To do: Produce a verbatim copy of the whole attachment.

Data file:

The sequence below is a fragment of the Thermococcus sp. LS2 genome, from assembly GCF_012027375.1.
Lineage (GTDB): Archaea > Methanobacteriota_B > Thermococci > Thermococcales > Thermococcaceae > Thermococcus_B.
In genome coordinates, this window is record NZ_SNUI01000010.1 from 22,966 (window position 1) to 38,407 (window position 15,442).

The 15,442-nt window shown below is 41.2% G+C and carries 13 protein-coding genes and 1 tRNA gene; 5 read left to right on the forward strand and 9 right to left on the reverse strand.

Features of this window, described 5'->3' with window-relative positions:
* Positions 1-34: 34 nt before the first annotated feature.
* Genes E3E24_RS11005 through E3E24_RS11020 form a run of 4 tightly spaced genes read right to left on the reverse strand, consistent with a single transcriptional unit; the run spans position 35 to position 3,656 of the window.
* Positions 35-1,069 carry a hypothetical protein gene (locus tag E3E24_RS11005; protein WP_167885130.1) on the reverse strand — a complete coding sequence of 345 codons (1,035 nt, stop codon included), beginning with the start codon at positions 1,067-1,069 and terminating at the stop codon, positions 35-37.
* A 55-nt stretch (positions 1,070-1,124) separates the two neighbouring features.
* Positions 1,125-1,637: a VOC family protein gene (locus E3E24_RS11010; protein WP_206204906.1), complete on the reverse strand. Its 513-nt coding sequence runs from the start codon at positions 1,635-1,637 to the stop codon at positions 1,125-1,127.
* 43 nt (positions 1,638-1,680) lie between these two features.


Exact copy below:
The sequence below is a fragment of the Thermococcus sp. LS2 genome, from assembly GCF_012027375.1.
Lineage (GTDB): Archaea > Methanobacteriota_B > Thermococci > Thermococcales > Thermococcaceae > Thermococcus_B.
In genome coordinates, this window is record NZ_SNUI01000010.1 from 22,966 (window position 1) to 38,407 (window position 15,442).

The 15,442-nt window shown below is 41.2% G+C and carries 13 protein-coding genes and 1 tRNA gene; 5 read left to right on the forward strand and 9 right to left on the reverse strand.

Features of this window, described 5'->3' with window-relative positions:
* Positions 1-34: 34 nt before the first annotated feature.
* Genes E3E24_RS11005 through E3E24_RS11020 form a run of 4 tightly spaced genes read right to left on the reverse strand, consistent with a single transcriptional unit; the run spans position 35 to position 3,656 of the window.
* Positions 35-1,069 carry a hypothetical protein gene (locus tag E3E24_RS11005; protein WP_167885130.1) on the reverse strand — a complete coding sequence of 345 codons (1,035 nt, stop codon included), beginning with the start codon at positions 1,067-1,069 and terminating at the stop codon, positions 35-37.
* A 55-nt stretch (positions 1,070-1,124) separates the two neighbouring features.
* Positions 1,125-1,637: a VOC family protein gene (locus E3E24_RS11010; protein WP_206204906.1), complete on the reverse strand. Its 513-nt coding sequence runs from the start codon at positions 1,635-1,637 to the stop codon at positions 1,125-1,127.
* 43 nt (positions 1,638-1,680) lie between these two features.